Photo by carfreedc on Flickr.

If you missed the moveDC “Idea Exchange,” an all-day workshop about the future of transportation in the District and the first step in a year-long project to build a transportation master plan for DC, there were three themes you can take away from the session:

  • Those who want to continue designing the city around more and more driving get no quarter from the top echelons of the Gray administration.
  • Transportation is really mostly not about transportation.
  • For anyone who thought a government-run public involvement meeting has to be boring, DDOT and its contractors just proved otherwise.




Gray is unequivocal: More cars are not the future

Mayor Vincent Gray opened his remarks with a clear message: There might be a lot of traffic, but more cars are not the answer. Instead, the District will invest in streetcars, buses, biking, and walking.


Gray touts his sustainability plan. Photo by carfreedc.

Gray cited his sustainability plan which aims to have 75% of trips in the District happen by a mode other than driving. Cars still have a place, surely, but the District has to grow other modes more than driving.

Oh, and he promised the H Street streetcar will be rolling by the end of 2013, and taxis will have credit card readers by summer.

DDOT director Terry Bellamy, DC Councilmember and transportation chair Mary Cheh, and her colleague Tommy Wells all echoed Gray’s fundamental theme of multimodalism. Bellamy pointed out that everyone walks for part of their trip, even when they drive, take Metro, or another mode. Wells emphasized equity: the District needs to help all groups of residents reach jobs safely and on time.

When is transportation not really about transportation?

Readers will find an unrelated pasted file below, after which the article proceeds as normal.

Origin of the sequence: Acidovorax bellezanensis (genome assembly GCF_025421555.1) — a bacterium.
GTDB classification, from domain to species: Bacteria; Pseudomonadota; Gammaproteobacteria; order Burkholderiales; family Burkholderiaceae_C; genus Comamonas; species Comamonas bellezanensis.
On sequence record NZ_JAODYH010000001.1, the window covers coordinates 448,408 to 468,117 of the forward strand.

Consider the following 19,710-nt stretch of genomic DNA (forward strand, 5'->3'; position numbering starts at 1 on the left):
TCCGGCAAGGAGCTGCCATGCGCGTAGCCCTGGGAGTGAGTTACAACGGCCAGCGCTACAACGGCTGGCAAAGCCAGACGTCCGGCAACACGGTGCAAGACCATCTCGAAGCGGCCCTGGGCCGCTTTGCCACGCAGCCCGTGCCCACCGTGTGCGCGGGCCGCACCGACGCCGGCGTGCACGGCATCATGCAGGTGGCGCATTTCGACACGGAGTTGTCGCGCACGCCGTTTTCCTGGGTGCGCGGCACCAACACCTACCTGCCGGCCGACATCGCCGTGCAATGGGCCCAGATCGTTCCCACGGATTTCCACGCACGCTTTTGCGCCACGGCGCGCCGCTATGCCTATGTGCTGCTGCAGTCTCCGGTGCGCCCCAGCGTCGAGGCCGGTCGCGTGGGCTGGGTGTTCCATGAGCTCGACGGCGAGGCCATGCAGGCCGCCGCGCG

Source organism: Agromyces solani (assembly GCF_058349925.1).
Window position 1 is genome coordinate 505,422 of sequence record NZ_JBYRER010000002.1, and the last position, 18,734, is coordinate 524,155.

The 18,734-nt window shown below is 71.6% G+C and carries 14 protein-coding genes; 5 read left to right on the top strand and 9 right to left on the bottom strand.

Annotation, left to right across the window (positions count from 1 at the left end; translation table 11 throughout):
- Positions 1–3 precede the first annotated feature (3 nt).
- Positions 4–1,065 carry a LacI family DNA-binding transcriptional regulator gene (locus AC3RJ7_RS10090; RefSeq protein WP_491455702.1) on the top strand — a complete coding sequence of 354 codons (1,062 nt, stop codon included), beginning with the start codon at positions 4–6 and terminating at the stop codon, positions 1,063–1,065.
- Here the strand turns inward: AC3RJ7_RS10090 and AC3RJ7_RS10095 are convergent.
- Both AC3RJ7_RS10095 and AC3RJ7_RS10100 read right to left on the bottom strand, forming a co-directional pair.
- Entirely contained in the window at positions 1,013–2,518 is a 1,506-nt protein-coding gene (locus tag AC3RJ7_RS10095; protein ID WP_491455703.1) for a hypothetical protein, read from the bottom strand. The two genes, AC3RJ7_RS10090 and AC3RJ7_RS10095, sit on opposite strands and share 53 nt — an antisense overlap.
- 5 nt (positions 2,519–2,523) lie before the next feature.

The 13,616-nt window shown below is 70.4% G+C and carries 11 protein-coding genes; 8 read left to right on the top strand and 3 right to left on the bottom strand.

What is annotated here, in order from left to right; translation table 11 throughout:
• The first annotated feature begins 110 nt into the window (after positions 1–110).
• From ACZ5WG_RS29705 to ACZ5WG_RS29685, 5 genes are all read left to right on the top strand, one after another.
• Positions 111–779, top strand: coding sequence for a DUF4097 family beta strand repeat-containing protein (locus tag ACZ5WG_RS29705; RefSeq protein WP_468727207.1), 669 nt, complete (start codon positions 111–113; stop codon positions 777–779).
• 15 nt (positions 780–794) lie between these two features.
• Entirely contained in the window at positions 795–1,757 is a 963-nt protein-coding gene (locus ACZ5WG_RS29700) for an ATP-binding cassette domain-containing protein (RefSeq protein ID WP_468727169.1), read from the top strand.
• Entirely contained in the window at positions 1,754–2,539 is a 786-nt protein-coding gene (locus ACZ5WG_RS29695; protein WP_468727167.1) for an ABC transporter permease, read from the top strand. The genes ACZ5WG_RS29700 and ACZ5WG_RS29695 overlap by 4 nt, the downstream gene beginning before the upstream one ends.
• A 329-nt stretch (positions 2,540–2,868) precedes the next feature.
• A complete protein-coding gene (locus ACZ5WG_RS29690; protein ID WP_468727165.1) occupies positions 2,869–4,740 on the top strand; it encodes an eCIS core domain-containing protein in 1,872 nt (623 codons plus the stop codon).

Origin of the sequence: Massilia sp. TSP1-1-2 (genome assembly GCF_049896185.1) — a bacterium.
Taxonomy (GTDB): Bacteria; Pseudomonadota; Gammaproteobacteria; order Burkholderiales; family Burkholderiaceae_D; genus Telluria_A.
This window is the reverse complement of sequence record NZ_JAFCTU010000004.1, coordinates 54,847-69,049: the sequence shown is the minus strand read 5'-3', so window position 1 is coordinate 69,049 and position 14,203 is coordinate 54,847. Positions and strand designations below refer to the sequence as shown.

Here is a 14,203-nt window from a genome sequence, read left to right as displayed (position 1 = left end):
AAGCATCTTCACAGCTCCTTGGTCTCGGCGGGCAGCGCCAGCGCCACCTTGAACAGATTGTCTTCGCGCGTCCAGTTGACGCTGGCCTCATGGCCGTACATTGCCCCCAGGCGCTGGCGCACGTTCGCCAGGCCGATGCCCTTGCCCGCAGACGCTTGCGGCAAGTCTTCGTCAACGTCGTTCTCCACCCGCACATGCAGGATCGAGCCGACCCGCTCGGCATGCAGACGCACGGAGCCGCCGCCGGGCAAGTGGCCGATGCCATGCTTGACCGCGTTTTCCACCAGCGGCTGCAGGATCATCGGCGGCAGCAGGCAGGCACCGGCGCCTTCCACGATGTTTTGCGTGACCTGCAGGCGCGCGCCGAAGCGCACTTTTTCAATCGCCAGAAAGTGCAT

A panel discussion brought together author Christopher Leinberger, Slate economics blogger Matthew Yglesias, and equitable transportation advocate Anita Hairston of PolicyLink.


Leinberger, Hairston, Yglesias, and moderator Veronica Davis. Photo by Crystal Bae on Twitter.


The panel’s title was the “future of transportation” in DC, but the panelists ended up talking quite a lot about broader urban planning issues. Perhaps this is partly because DDOT put two authors of books about buildings rather than transportation on the panel, but also because transportation is often not really about transportation.

Christopher Leinberger said, “a transportation system’s goal isn’t to move people. It’s economic development. The means is by moving people.” He argued that many departments of transportation have their mission backwards. They focus on moving vehicles and freight as much as possible. That’s wrong; instead, transportation is a means to an end.

The means also directs the end. Build highways, and you fuel “drivable sub-urbanism,” to use his term from The Option of Urbanism; build transit, and enable walkable urbanism. In our region and around the country, the market demand now is for more walkable urbanism.

By not having enough walkable urbanism, Yglesias added, what does exist has become very expensive. That fuels a perception that walkable urban places are just for the affluent, but that only arises because we aren’t building more walkable urban places fast enough.